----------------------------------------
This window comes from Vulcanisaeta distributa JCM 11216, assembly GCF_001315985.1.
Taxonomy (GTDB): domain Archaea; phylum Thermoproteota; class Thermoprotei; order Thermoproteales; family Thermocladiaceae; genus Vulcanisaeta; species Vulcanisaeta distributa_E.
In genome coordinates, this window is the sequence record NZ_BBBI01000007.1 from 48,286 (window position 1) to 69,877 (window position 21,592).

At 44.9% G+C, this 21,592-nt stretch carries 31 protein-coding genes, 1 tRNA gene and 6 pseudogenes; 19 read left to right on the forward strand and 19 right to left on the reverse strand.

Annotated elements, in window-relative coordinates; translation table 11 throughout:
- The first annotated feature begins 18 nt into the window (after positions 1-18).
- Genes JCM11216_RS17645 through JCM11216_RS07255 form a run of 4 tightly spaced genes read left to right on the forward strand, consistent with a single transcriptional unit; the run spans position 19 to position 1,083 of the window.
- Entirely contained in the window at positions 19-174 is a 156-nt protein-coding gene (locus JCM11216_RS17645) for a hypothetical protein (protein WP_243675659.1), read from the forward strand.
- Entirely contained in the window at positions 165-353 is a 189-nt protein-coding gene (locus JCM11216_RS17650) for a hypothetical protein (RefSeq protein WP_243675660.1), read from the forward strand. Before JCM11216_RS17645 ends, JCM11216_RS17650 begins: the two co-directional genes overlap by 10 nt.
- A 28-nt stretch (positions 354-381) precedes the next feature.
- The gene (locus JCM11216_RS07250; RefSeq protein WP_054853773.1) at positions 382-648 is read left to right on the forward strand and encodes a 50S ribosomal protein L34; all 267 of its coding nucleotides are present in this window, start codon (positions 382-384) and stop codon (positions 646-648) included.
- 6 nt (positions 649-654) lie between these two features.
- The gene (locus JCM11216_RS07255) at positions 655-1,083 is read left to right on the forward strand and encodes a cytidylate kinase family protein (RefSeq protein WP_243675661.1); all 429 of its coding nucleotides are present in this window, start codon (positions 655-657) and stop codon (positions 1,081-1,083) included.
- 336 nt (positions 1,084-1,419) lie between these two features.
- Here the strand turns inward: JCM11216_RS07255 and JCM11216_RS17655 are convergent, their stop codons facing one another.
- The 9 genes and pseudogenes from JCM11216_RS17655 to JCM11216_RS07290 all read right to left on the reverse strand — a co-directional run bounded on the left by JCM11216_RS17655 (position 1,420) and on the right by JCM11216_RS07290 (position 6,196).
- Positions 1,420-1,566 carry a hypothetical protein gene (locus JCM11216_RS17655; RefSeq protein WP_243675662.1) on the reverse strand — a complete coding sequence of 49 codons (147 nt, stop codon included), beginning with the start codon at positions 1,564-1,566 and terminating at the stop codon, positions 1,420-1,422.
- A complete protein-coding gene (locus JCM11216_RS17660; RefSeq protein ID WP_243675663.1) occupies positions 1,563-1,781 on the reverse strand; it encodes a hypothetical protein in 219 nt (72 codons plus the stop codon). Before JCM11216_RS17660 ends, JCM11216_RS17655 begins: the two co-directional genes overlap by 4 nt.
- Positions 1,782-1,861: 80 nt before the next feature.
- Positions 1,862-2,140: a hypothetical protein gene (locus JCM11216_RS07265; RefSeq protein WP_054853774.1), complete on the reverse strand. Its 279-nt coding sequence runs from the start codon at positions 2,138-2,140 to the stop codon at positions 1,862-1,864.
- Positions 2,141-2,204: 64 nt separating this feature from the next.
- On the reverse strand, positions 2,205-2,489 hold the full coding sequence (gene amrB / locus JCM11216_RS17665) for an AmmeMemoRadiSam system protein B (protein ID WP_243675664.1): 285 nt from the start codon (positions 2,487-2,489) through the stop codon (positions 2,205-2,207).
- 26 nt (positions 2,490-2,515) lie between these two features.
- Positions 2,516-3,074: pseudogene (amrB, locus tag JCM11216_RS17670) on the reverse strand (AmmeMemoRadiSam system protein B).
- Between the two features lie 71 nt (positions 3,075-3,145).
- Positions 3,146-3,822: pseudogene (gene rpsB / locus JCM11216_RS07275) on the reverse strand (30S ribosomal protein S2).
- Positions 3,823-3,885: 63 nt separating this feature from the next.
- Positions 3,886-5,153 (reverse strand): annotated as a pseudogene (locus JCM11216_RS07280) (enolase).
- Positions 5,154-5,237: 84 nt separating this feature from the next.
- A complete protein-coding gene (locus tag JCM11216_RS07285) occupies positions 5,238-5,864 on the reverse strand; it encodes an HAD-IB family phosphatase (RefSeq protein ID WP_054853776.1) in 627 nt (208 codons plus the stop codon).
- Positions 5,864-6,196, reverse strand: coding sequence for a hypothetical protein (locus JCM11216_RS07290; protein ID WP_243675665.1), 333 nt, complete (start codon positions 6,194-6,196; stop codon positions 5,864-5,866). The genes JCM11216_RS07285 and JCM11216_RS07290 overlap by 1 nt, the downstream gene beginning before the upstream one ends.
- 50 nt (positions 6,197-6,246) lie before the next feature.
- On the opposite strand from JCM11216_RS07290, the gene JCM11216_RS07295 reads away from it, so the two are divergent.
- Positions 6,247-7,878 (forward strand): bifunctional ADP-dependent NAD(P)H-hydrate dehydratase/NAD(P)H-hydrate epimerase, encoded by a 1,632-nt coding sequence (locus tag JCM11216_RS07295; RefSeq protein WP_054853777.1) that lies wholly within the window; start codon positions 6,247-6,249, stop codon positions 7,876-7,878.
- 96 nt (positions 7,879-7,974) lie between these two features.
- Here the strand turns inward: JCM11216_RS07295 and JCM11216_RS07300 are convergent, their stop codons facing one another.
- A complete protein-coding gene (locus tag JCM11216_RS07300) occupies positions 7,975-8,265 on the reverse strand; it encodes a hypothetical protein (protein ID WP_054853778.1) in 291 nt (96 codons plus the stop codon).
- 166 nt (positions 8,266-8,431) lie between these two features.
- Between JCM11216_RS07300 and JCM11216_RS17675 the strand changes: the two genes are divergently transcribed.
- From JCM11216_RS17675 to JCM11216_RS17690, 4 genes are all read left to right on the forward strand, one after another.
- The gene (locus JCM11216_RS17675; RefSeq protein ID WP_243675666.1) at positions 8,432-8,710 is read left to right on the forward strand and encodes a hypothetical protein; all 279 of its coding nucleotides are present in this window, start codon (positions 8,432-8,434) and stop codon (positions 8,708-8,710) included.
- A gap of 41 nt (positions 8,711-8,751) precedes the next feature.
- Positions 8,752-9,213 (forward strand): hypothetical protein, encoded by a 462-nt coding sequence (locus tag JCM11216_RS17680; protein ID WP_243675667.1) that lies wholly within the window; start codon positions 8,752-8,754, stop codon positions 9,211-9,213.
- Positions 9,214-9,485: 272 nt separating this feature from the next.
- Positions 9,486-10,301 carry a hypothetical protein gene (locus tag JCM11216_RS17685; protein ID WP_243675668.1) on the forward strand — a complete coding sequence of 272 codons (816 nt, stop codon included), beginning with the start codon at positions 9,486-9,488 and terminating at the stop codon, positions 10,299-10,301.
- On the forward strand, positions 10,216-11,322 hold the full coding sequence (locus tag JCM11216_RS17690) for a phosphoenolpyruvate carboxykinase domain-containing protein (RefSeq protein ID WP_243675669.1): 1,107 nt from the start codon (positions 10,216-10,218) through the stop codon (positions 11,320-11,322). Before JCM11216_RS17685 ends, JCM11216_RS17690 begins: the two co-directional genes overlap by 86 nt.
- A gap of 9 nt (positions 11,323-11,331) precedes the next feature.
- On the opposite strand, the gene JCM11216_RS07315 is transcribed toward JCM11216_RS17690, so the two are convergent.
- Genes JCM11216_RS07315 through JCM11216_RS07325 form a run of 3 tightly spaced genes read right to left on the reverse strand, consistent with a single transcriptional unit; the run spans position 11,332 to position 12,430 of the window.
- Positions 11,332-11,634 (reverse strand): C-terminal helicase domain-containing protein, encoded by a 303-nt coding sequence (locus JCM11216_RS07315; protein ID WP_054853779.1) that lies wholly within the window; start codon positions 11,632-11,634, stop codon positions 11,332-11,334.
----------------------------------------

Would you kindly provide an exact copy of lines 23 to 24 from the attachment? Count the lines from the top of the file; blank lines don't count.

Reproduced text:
- 26 nt (positions 2,490-2,515) lie between these two features.
- Positions 2,516-3,074: pseudogene (amrB, locus tag JCM11216_RS17670) on the reverse strand (AmmeMemoRadiSam system protein B).